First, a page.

How JustAnswer Works:
  • Ask an Expert
    Experts are full of valuable knowledge and are ready to help with any question. Credentials confirmed by a Fortune 500 verification firm.
  • Get a Professional Answer
    Via email, text message, or notification as you wait on our site.
    Ask follow up questions if you need to.
  • 100% Satisfaction Guarantee
    Rate the answer you receive.
Ask LawTalk Your Own Question
LawTalk, Attorney
Category: Social Security
Satisfied Customers: 37373
Experience:  I have 30 years of legal and litigation experience, including representing clients before the U.S. Social Security Administration.
Type Your Social Security Question Here...
LawTalk is online now
A new question is answered every 9 seconds

If a teacher retires in texas has only a pension and no social

Customer Question

if a teacher retires in texas has only a pension and no social security benefits but marries a man who does and is in the outside world not a teacher himself,, if he passes does she get to claim his social security benefits as his spouse
Submitted: 1 year ago.
Category: Social Security
Expert:  LawTalk replied 1 year ago.
Good afternoon,
I'm Doug, and I'm sorry to hear of the confusion. My goal is to provide you with excellent service today.
The answer is a bit complicated. Yes, you as a retired teacher with a pension would still be eligible to make a survivor claim with social security based on your deceased husband's lifetime earnings. However, your survivor benefit is subject to offset if you are also receiving a pension based on earnings that you did not pay social security taxes on while you were employed. This is because of the effect of the Government Pension Offset. Let me explain:
If you receive a pension from an employer (usually a government employer or teacher's union) who did not withhold Social Security taxes from your salary, your Social Security spousal, ex-spousal, or survivor's benefits may be reduced or eliminated by the Government Pension Offset (GPO).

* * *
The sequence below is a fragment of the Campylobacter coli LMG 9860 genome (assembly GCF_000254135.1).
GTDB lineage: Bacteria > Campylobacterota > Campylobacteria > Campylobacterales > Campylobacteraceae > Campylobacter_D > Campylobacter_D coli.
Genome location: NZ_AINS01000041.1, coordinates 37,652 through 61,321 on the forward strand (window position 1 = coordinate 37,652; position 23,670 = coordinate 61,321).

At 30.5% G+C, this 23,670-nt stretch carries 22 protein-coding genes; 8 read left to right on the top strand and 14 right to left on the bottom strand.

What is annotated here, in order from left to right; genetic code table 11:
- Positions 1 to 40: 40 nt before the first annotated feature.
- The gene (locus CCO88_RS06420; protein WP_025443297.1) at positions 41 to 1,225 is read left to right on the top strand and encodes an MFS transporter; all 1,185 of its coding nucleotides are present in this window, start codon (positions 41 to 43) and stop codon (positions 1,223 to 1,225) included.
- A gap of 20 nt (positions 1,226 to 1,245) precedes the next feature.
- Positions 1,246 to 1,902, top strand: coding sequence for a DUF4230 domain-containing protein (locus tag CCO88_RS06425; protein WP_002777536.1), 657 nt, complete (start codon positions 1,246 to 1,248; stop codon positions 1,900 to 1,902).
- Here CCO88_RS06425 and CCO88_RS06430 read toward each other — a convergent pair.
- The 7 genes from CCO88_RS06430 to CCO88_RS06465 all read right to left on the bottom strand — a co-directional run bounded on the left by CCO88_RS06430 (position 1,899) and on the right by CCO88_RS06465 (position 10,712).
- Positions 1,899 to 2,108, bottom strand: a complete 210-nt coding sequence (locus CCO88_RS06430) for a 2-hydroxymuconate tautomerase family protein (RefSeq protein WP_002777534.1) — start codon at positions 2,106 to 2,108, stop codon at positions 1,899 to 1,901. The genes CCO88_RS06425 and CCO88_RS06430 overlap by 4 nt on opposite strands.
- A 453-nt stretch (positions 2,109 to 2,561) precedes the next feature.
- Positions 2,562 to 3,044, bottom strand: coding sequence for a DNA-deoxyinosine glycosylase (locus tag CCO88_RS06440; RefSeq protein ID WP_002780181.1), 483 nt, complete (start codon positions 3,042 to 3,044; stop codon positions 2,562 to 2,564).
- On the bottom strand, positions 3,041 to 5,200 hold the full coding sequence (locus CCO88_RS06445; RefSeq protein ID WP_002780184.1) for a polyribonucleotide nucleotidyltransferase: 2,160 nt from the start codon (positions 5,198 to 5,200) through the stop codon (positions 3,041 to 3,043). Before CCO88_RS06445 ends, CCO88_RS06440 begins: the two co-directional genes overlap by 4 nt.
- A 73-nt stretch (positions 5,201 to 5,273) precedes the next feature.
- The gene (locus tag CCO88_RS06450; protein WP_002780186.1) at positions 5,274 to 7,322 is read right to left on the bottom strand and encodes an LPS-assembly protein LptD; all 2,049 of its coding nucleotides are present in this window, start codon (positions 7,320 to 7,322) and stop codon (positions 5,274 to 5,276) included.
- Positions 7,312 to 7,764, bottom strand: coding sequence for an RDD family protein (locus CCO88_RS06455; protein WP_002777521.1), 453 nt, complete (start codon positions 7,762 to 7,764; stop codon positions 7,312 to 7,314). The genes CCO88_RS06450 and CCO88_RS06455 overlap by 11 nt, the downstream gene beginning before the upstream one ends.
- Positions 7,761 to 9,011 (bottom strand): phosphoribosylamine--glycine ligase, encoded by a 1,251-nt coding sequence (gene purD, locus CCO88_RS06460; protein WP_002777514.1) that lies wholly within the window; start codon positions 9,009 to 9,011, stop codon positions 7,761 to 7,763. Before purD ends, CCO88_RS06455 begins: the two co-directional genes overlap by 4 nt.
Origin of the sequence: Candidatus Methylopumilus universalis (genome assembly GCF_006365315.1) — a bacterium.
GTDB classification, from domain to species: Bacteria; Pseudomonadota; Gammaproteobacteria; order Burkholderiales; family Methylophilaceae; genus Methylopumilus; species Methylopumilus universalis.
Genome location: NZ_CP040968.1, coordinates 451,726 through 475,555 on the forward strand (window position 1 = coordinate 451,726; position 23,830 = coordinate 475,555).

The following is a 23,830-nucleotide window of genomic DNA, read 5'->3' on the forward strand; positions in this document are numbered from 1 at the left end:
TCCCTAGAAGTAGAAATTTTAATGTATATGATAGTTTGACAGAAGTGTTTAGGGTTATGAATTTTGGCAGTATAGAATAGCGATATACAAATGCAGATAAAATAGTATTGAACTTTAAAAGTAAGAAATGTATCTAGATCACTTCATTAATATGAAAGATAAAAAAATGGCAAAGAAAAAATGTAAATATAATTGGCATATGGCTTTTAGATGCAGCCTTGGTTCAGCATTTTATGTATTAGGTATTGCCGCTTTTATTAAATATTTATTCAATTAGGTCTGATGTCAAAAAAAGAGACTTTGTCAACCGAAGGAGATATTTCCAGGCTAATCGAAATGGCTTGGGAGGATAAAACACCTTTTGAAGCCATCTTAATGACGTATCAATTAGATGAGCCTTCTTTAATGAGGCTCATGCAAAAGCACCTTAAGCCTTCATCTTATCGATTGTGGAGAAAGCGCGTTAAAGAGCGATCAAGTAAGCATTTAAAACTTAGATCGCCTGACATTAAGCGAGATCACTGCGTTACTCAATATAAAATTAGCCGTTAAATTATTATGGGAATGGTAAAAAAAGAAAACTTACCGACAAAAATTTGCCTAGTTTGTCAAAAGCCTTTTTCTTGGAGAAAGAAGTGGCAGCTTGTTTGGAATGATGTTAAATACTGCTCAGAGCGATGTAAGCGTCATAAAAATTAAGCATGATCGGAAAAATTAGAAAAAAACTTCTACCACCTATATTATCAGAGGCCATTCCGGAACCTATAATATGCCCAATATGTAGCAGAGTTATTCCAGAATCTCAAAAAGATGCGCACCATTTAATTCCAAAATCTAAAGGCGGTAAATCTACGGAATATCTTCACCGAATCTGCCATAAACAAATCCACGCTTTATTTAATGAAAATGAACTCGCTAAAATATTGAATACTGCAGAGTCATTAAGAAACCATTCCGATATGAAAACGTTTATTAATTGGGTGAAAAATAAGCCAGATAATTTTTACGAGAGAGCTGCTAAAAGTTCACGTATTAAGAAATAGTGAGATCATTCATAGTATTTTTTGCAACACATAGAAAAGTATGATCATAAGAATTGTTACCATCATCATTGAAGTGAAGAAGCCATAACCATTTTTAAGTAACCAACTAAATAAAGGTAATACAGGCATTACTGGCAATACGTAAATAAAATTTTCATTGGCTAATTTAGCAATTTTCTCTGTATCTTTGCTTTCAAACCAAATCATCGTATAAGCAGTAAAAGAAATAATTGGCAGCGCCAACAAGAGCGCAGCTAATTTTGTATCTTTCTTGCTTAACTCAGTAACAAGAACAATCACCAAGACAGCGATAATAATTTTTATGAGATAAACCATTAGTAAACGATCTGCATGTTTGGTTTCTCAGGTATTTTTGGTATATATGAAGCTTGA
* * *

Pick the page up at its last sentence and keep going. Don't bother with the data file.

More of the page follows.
The GPO provision reduces your spousal, ex-spousal, or survivor's benefits by $2 for every $3 of non-SS pension benefit.
So, what this means is that, for example, if your husband's retirement benefit is $2000 per month and therefore your survivor benefit would also be $2000 per month, and your teacher pension is $1,500 per month, social security would deduct $1,000 from your survivor benefit ($2 for each $3 you get as a pension) and pay you a survivor benefit of $1000. You would still receive your teacher pension of $1500 for a total payment of $2500 per month between your pension and survivor benefit.
You may reply back to me using the Reply link and I will be happy to continue to assist you until I am able to address your concerns, to your satisfaction.
Please remember to rate my service to you so that I can be compensated for helping you.
I wish you and yours the best in 2015,